Audience and reception

This book is aimed at specialists in the history of mathematics,[1] but can be read by any student of mathematics familiar with differential equations,[6] although the central part of the book, analyzing Poincaré's work, may be too light on mathematical detail to be readily understandable without reference to other material.[7]

Reviewer Ll. G. Chambers writes "This is a superb piece of work and it throws new light on one of the most fundamental topics of mechanics."[1] Reviewer Jean Mawhin calls it "the definitive work about the chaotic story of the King Oscar Prize" and "pleasantly accessible";[3] reviewer R. Duda calls it "clearly organized, well written, richly documented",[8] and both Mawhin and Duda call it a "valuable addition" to the literature.[3][8] And reviewer Albert C. Lewis writes that it "provides insights into higher mathematics that justify its being on every university mathematics student's reading list".[6] Although reviewer Florin Diacu (himself a noted researcher on the n-body problem) complains that Wang was omitted, that Barrow-Green "sometimes fails to see connections ... within Poincaré's own work" and that some of her translations are inaccurate, he also recommends the book.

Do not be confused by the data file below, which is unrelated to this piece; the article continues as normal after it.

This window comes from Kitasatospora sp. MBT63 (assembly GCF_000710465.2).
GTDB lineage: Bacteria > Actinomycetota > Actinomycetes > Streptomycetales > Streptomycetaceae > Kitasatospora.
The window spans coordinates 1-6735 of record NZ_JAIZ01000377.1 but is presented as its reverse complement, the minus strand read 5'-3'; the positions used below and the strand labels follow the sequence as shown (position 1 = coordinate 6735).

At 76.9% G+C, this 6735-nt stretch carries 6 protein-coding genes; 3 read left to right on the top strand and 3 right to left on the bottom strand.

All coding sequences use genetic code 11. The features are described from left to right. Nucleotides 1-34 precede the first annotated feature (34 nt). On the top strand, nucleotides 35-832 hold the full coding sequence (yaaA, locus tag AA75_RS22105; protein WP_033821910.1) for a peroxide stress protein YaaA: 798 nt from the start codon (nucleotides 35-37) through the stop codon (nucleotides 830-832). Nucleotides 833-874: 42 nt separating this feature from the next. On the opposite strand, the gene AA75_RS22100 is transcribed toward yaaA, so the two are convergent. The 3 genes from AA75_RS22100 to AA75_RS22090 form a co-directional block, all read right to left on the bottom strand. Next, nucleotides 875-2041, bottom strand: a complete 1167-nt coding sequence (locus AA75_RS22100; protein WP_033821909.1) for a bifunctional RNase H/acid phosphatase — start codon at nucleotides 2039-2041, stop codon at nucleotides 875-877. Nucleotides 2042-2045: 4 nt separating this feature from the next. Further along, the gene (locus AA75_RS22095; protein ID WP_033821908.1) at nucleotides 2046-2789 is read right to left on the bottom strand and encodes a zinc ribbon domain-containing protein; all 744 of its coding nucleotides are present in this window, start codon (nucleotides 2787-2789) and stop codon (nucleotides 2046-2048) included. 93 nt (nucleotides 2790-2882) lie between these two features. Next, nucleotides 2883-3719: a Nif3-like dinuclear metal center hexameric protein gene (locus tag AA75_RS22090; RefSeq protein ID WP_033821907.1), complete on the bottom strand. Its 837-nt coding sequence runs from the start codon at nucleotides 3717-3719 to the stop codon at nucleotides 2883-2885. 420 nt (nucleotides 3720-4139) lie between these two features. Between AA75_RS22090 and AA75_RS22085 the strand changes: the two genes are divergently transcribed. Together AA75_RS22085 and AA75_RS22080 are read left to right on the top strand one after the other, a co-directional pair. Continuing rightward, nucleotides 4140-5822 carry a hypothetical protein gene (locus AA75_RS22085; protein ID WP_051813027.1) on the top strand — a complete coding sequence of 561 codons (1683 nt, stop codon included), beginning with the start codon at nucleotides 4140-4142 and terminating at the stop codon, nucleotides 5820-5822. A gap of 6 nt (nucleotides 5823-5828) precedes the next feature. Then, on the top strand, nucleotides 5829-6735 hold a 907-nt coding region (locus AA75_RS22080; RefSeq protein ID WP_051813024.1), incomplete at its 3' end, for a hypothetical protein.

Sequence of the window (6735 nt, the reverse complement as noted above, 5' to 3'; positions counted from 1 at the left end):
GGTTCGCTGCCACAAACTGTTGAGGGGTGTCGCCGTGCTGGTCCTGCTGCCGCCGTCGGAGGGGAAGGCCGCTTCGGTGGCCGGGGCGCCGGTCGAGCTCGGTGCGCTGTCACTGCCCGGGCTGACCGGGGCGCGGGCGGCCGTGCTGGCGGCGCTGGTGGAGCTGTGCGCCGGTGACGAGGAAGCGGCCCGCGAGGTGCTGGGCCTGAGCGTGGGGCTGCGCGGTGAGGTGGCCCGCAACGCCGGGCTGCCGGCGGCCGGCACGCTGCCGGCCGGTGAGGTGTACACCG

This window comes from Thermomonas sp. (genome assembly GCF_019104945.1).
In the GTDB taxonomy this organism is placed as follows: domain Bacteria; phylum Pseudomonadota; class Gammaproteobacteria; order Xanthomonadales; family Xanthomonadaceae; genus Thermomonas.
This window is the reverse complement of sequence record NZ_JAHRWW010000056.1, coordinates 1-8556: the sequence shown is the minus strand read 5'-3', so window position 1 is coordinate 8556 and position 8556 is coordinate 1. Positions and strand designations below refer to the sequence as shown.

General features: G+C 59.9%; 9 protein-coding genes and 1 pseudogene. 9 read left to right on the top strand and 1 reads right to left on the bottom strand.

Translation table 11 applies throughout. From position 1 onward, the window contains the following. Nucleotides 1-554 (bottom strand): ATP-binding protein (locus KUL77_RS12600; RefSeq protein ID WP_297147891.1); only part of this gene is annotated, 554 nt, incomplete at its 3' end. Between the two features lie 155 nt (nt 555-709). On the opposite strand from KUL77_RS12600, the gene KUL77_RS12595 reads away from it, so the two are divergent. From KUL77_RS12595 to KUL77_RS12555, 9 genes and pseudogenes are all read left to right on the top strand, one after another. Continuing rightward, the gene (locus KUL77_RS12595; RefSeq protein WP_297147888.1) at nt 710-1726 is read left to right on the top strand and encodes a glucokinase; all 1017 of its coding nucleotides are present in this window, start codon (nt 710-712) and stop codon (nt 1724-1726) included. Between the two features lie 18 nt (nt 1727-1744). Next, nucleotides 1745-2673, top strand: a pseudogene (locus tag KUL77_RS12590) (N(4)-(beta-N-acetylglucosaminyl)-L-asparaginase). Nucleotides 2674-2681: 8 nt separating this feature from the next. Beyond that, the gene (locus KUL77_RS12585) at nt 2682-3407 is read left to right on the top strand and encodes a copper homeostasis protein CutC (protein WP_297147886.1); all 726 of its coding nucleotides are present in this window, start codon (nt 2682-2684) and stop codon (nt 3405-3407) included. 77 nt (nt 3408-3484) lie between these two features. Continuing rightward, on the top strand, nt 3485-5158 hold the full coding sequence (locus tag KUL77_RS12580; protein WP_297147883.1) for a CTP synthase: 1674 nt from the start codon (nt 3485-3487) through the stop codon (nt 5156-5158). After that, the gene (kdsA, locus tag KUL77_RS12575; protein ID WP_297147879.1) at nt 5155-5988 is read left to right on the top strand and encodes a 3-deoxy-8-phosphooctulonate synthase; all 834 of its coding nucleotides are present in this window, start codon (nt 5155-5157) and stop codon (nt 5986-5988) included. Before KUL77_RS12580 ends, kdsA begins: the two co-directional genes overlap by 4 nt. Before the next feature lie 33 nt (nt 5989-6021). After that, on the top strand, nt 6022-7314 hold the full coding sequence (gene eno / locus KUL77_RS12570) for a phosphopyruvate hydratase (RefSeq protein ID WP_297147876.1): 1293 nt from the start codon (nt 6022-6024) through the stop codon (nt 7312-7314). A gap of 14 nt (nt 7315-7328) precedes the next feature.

References

Note: This topic belongs to "Mathematics" portal

  1. 1.0 1.1 1.2 1.3 1.4 1.5 1.6 1.7 Chambers, Ll. G. (1997), "Review of Poincaré and the Three-Body Problem", Mathematical Reviews 
  2. "Poincaré and the Three Body Problem", MAA Reviews (Mathematical Association of America), https://www.maa.org/press/maa-reviews/poincar-and-the-three-body-problem  (as of February 2020, this site contains no review, only the book metadata and the Basic Library List recommendation).
  3. 3.0 3.1 3.2 3.3 3.4 3.5 Mawhin, Jean (Jun 1998), "Review of Poincaré and the Three-Body Problem", Isis 89 (2): 345–346 
  4. 4.0 4.1 4.2 Gottlieb, Daniel Henry (Dec 1999), "Review of Poincaré and the Three-Body Problem", The American Mathematical Monthly 106 (10): 977–980, doi:10.2307/2589771, https://www.math.purdue.edu/~gottlieb/Bibliography/55.pdf 
  5. 5.0 5.1 5.2 5.3 5.4 5.5 Diacu, Florin (May 1999), "Review of Poincaré and the Three-Body Problem", Historia Mathematica 26 (2): 175–178, doi:10.1006/hmat.1999.2236 
  6. 6.0 6.1 6.2 6.3 Lewis, Albert C. (Jul 1999), "Review of Poincaré and the Three-Body Problem", The Mathematical Gazette 83 (497): 343, doi:10.2307/3619091 
  7. 7.0 7.1 7.2 Vickers, James (January 1999), "Review of Poincaré and the Three-Body Problem", Bulletin of the London Mathematical Society 31 (1): 121–123, doi:10.1112/s0024609397313952 
  8. 8.0 8.1 8.2 8.3 8.4 Duda, R., "Review of Poincaré and the Three-Body Problem", zbMATH